Answering the Ws of Your Network

This post is brought to you by the letter W…

Before getting started, I would like to mention that this argument uses some generalities. I still feel that it is a good starting point to figuring out what makes a Security Practitioner different than and Network or Systems Admin.

Note that a Security Practitioner in this case is more of an adviser to an admin than someone that does implementation. Once a security solution needs to be implemented, if the same person that designed the security implements the solution, then the person changes roles at that point.

The technology field is largely a problem solving field, More so than most fields. When dealing with a problem that you have to solve you will invariably have to ask one or more questions about the problem in order to formulate a solution. Most problems have several solutions and the solution that is chosen is largely dependent on the probing questions that were asked of the problem. I believe that the difference between a Security Practitioners and Systems/Network Admins happens to be the different questions that are asked. Specifically that Security Practitioners ask Who, What, When, Where and Why [the Ws] and Systems/Network Admins ask How.

Here’s a scenario to hammer home my point:
You have a small office with cubicles on one floor and a network closet on the same floor. The employees have a mix of laptops and desktops and they all run various versions of Windows. You need to deploy a new File Server.

The Systems Admin would be inclined to start with “How do I install a file server and make it available to the office?” He might then think “How do I secure the file server?” The experience of being a security specialist allows the Security Practitioner to start with “Why do you need a file server – is there anything that can be done more securely?” Then, when his boss says “Just make the file server!” he will think:

  • Who needs access to the file server?
  • What will be stored on the file share?
  • When will it be accessed?
  • Where will the requests be coming from?

The answers to all of these questions have a direct impact on the solution.

Now that we know this…

You’re right, this isn’t exactly research, nor does it seem relevant to doing your job on a day-to-day basis. It is relevant when working in a team environment, though. Delegating jobs to people that have a certain thought process – or better, teaching people that a certain thought process is how we, as a group, like to do things – is important to make a fundamentally secure environment.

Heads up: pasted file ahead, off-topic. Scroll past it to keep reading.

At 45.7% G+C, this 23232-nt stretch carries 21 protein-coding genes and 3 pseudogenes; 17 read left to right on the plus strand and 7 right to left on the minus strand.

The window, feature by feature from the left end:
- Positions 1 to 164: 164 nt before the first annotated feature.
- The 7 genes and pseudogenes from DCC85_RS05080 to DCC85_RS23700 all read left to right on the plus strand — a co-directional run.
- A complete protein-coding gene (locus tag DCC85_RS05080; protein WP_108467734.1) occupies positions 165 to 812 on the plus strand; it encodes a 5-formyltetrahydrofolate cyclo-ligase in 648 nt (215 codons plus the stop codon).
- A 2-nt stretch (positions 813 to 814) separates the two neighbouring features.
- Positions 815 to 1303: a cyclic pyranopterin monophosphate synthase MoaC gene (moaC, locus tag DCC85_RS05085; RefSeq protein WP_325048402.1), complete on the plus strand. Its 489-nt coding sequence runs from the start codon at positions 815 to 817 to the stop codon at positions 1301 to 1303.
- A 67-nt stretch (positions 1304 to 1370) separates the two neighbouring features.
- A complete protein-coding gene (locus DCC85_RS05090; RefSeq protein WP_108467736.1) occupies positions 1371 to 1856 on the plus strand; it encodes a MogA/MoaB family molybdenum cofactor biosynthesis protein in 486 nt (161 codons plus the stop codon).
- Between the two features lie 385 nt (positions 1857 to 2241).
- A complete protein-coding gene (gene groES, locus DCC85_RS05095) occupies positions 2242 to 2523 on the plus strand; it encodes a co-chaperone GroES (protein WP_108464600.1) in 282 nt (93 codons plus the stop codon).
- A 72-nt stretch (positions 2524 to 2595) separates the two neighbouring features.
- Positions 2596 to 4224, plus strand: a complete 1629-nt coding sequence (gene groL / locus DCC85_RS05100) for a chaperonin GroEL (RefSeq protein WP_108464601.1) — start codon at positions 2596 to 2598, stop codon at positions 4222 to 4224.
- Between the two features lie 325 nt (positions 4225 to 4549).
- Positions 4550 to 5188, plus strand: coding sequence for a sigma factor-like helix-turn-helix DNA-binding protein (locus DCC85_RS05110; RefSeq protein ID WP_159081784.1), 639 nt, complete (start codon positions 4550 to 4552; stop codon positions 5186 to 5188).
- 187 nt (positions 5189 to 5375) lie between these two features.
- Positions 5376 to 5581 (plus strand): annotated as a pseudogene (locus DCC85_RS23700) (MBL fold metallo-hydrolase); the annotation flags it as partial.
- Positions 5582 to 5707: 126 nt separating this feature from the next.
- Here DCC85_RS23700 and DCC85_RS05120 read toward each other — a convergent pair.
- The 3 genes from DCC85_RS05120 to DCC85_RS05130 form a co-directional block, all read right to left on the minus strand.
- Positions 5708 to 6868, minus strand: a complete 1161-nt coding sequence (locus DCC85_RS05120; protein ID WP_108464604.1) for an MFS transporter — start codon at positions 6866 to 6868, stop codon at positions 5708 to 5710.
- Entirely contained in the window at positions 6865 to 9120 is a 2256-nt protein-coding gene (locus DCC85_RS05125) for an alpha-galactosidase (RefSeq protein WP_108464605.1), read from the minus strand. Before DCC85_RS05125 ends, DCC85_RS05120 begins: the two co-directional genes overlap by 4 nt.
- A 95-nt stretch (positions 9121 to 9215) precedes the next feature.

To the admins that have the responsibility of making everything works, monitoring, securing and making sure the boss has coffee, thinking about the Ws first will make a more secure environment. It may bring things into focus that just don’t make sense (“Why does the support staff need write access to the financial share?“).

Even to the Pen Testing argument, this is valid. Everybody seems to take a side on Pen Testing. There are especially some that think that the client does not understand the reason for Pen Testing. It may help to know the thought process of the client in this case and find a way to advise for or against it as a security issue. For instance, you do a Pen Test, then you report the results. You answer the W questions. The first question that you will be asked is “How would something exploit the vulnerabilities that you just presented?” As a security practitioner, it doesn’t matter. It has been proven by someone as an attack vector, therefore it must be secured.

Even in terms of a Security Researcher, you wouldn’t think “How do I leverage this bug I just found?” You would say, “I have found a bug, what happens when I do this…” You would go through a series of trial and error. If you start thinking through a scenario starting with the question how, it always ends up a dead end – unless someone already answered all the Ws.

The exception that I can think of to this line of thought is when doing incident response. Someone has already answered the Ws of your network and has already proven that. You need to find out how that exploit did its thing – that way you can work through mitigating it in the future by answering the Ws of your network.

*** This is a Security Bloggers Network syndicated blog from Security Workshop authored by Tim Cronin. Read the original post at: